But Bemba just smiled up at me with his best capped tooth gleaming as he knelt down on the mahogany deck. He quickly chunked up the mackerel and, saving back one large piece, swept the whole pile off the deck with a twist of the knife blade. With the exception of a few loose thoughts of sharks and a rinsing swim in Bembaís chum slick I lost interest and went back to my toilet.
I had lathered my face and was starting with the razor on my cheek and underchin when I heard a grunt beside me. Looking up I saw Bemba being dragged forward, knees locked, tip of the rod pegged to the surface, sweeping up viciously in gigantic hook sets. Then the rapidfire, high pitched, Cuban accented spanish with ďsabaloĒ mixed in there. I calmly looked for the fish, knowing it would jump, and caught the last of the re-entery off the back of the flats skiffs moored from the swimming deck. Big fish, six, seven feet, the number 150 popped into my mind.
Dammit, Bemba, I thought with irritation, Iím trying to shave here. Iím trying to relax, gear down. I am NOT going to get involved in this. Then I noticed that Bemba had a problem. He had dropped his line straight down into the six foot space between the deck and the four flats boats tethered gunnel to gunnel down current. The line was starting to saw upward between the gunnels. Bemba screamed and leaped for the nearest boat, landed, skidded, pirouette, balance, kicked the two boats apart with his feet and cleared the line. The fish jumped again, further out.
Nice move Bemba, but I donít care what happens here. Iím shaving.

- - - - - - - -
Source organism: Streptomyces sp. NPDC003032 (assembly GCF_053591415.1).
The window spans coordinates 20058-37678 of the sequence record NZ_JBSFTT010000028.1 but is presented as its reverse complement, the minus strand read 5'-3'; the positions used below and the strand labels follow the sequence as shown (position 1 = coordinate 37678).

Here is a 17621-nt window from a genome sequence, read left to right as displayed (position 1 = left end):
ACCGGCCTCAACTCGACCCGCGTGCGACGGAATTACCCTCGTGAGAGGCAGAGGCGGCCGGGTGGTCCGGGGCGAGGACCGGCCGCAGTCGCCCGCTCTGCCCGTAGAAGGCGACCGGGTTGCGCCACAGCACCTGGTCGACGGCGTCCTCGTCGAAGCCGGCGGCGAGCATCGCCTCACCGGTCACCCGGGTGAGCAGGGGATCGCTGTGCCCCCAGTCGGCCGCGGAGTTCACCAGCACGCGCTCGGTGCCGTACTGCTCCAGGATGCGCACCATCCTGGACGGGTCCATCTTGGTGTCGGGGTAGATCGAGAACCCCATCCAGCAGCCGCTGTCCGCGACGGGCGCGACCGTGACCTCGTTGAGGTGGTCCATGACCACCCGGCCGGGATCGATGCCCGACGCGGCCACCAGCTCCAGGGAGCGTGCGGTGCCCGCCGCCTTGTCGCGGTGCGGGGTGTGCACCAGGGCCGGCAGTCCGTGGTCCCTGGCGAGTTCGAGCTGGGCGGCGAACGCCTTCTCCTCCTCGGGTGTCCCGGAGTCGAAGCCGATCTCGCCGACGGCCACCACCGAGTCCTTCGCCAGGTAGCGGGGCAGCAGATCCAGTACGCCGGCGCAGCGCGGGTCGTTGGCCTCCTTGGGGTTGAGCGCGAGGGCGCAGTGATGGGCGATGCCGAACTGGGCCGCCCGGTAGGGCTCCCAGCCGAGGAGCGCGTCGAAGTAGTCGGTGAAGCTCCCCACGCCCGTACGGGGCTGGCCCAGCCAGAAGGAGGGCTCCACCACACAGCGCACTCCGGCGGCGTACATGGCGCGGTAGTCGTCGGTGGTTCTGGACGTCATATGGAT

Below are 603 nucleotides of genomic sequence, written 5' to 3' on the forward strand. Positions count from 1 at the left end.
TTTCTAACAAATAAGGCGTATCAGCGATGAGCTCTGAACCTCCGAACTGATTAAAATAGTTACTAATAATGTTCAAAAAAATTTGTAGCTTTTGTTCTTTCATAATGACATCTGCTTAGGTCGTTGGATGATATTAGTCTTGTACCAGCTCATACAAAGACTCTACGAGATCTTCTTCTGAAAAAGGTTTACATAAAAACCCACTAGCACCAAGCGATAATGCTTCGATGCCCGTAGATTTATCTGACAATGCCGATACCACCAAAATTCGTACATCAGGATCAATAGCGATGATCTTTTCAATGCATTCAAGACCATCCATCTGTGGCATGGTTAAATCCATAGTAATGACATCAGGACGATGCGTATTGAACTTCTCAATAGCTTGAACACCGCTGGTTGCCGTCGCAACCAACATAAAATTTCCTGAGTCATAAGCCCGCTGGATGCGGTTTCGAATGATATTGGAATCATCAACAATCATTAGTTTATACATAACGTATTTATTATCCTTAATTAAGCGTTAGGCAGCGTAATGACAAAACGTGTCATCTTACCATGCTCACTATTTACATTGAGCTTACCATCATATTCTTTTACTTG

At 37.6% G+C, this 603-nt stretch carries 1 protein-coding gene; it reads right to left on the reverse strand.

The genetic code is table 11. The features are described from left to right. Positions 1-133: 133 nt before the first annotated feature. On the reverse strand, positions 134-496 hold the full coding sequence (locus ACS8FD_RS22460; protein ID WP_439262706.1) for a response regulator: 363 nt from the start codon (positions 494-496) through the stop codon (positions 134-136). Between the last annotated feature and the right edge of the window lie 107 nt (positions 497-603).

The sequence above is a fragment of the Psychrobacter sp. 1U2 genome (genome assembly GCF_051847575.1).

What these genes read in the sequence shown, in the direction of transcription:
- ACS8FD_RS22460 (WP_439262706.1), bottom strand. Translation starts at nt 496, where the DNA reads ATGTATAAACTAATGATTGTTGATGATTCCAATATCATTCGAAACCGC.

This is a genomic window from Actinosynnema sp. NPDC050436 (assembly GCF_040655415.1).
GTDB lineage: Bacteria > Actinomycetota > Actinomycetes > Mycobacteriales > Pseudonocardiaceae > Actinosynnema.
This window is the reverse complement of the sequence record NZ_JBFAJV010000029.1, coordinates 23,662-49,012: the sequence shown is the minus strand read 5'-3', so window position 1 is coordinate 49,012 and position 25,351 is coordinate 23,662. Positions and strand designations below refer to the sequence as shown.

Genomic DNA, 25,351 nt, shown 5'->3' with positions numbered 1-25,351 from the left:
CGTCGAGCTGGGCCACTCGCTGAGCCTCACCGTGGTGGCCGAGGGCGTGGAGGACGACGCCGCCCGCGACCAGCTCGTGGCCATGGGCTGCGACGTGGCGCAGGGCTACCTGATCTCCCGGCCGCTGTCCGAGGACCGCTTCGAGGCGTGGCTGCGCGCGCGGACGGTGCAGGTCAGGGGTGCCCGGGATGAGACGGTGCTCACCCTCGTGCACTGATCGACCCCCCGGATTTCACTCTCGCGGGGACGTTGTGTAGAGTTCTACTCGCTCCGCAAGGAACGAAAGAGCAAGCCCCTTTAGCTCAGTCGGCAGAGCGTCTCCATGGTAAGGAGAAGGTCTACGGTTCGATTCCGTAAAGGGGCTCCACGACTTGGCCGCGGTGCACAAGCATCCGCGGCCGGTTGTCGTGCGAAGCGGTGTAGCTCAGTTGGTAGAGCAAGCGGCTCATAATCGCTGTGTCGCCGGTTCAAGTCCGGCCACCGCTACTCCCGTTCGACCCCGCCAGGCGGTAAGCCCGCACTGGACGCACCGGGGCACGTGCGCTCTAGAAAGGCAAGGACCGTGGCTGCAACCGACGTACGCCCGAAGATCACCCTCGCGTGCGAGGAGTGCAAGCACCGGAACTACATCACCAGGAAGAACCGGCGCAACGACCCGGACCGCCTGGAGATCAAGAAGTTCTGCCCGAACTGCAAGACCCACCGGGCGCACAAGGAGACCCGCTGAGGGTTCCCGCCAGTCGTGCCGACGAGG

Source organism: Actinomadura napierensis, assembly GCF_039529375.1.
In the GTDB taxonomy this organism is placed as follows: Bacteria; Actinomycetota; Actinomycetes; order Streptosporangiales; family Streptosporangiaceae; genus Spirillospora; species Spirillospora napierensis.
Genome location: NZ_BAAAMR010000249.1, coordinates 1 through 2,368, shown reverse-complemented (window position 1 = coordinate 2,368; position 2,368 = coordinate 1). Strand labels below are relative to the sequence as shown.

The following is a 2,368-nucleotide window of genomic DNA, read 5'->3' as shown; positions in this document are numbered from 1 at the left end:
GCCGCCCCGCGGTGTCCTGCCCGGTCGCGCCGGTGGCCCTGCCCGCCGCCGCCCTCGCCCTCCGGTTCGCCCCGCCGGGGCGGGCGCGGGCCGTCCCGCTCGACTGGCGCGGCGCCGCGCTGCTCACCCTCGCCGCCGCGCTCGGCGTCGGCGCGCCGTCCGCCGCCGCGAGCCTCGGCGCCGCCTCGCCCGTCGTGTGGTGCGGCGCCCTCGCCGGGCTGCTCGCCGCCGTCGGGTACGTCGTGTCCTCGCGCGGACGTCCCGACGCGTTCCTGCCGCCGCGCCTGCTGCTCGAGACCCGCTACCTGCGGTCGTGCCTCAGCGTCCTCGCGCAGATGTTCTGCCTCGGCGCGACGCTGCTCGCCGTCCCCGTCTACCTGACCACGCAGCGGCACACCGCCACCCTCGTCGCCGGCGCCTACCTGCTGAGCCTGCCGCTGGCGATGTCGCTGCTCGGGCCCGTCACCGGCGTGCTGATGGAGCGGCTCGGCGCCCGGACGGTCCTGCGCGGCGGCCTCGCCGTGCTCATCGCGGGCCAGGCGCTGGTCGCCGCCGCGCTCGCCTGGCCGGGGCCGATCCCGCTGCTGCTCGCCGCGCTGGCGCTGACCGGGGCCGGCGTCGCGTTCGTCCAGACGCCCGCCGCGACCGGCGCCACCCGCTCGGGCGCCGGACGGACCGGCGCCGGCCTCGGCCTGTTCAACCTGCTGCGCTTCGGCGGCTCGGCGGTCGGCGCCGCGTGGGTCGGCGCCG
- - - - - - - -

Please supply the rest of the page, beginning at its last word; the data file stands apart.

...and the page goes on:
Bemba was still screaming out in spanish, the details of which I could only, but probably accurately, imagine. Ramon, another guide, appeared above us laughing, jumped down the steps, untied the skiff in which Bemba was now wedged and shoved off, scrambling to the motor. The fish jumped again.
I was taking care with the razor on my upper lip, where I usually cut myself. Bemba is a little crazy. I could see it that first day. He gets this funny little smile on his face. And he has all these secret places no one else knows about. He drives his boat like heís a maniac, a man on a mission. He was a commercial fisherman in one of those rusting hulks that are Cuban commercial boats before he became a guide. But I am NOT going to get involved in this.
The fish jumped again. In the evening sun. With Bemba and Ramon in the skiff, down sun, spray caught in the slanting light. Blue water, silver fish, white skiff, golden evening hue. I could use the wide angle and from the bow of the Halcon get the sweep of the big boat on the right side of the picture, the fish and the skiff in the middle and the mangrove cays behind. Oh God..... Dammit! How many times in life do you get a chance like this.
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